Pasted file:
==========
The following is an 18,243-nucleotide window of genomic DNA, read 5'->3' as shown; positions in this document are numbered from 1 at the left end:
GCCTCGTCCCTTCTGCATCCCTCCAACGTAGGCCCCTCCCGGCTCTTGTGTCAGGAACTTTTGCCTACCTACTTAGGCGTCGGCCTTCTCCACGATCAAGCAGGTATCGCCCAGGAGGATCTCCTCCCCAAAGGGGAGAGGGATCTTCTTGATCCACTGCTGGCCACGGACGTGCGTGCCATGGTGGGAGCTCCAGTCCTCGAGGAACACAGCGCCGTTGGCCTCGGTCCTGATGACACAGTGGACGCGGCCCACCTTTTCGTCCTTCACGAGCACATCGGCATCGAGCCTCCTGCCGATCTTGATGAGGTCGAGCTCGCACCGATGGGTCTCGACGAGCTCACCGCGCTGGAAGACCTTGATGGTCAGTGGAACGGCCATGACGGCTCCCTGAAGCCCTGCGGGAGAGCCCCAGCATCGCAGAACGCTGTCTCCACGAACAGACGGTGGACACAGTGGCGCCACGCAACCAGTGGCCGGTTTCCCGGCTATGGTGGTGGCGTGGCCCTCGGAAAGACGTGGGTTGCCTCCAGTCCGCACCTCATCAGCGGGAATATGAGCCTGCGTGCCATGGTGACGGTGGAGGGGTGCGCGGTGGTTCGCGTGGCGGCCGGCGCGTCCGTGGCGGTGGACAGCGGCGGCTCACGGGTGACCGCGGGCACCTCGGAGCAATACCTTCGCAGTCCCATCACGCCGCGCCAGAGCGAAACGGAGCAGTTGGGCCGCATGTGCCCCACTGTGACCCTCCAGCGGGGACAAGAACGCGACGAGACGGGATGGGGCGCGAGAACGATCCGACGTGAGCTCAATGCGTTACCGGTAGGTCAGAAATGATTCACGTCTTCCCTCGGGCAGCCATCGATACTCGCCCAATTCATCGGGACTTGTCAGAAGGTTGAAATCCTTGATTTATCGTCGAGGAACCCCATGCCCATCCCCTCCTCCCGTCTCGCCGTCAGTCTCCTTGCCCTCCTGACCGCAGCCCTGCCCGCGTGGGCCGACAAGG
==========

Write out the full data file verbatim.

The following is an 18,243-nucleotide window of genomic DNA, read 5'->3' as shown; positions in this document are numbered from 1 at the left end:
GCCTCGTCCCTTCTGCATCCCTCCAACGTAGGCCCCTCCCGGCTCTTGTGTCAGGAACTTTTGCCTACCTACTTAGGCGTCGGCCTTCTCCACGATCAAGCAGGTATCGCCCAGGAGGATCTCCTCCCCAAAGGGGAGAGGGATCTTCTTGATCCACTGCTGGCCACGGACGTGCGTGCCATGGTGGGAGCTCCAGTCCTCGAGGAACACAGCGCCGTTGGCCTCGGTCCTGATGACACAGTGGACGCGGCCCACCTTTTCGTCCTTCACGAGCACATCGGCATCGAGCCTCCTGCCGATCTTGATGAGGTCGAGCTCGCACCGATGGGTCTCGACGAGCTCACCGCGCTGGAAGACCTTGATGGTCAGTGGAACGGCCATGACGGCTCCCTGAAGCCCTGCGGGAGAGCCCCAGCATCGCAGAACGCTGTCTCCACGAACAGACGGTGGACACAGTGGCGCCACGCAACCAGTGGCCGGTTTCCCGGCTATGGTGGTGGCGTGGCCCTCGGAAAGACGTGGGTTGCCTCCAGTCCGCACCTCATCAGCGGGAATATGAGCCTGCGTGCCATGGTGACGGTGGAGGGGTGCGCGGTGGTTCGCGTGGCGGCCGGCGCGTCCGTGGCGGTGGACAGCGGCGGCTCACGGGTGACCGCGGGCACCTCGGAGCAATACCTTCGCAGTCCCATCACGCCGCGCCAGAGCGAAACGGAGCAGTTGGGCCGCATGTGCCCCACTGTGACCCTCCAGCGGGGACAAGAACGCGACGAGACGGGATGGGGCGCGAGAACGATCCGACGTGAGCTCAATGCGTTACCGGTAGGTCAGAAATGATTCACGTCTTCCCTCGGGCAGCCATCGATACTCGCCCAATTCATCGGGACTTGTCAGAAGGTTGAAATCCTTGATTTATCGTCGAGGAACCCCATGCCCATCCCCTCCTCCCGTCTCGCCGTCAGTCTCCTTGCCCTCCTGACCGCAGCCCTGCCCGCGTGGGCCGACAAGG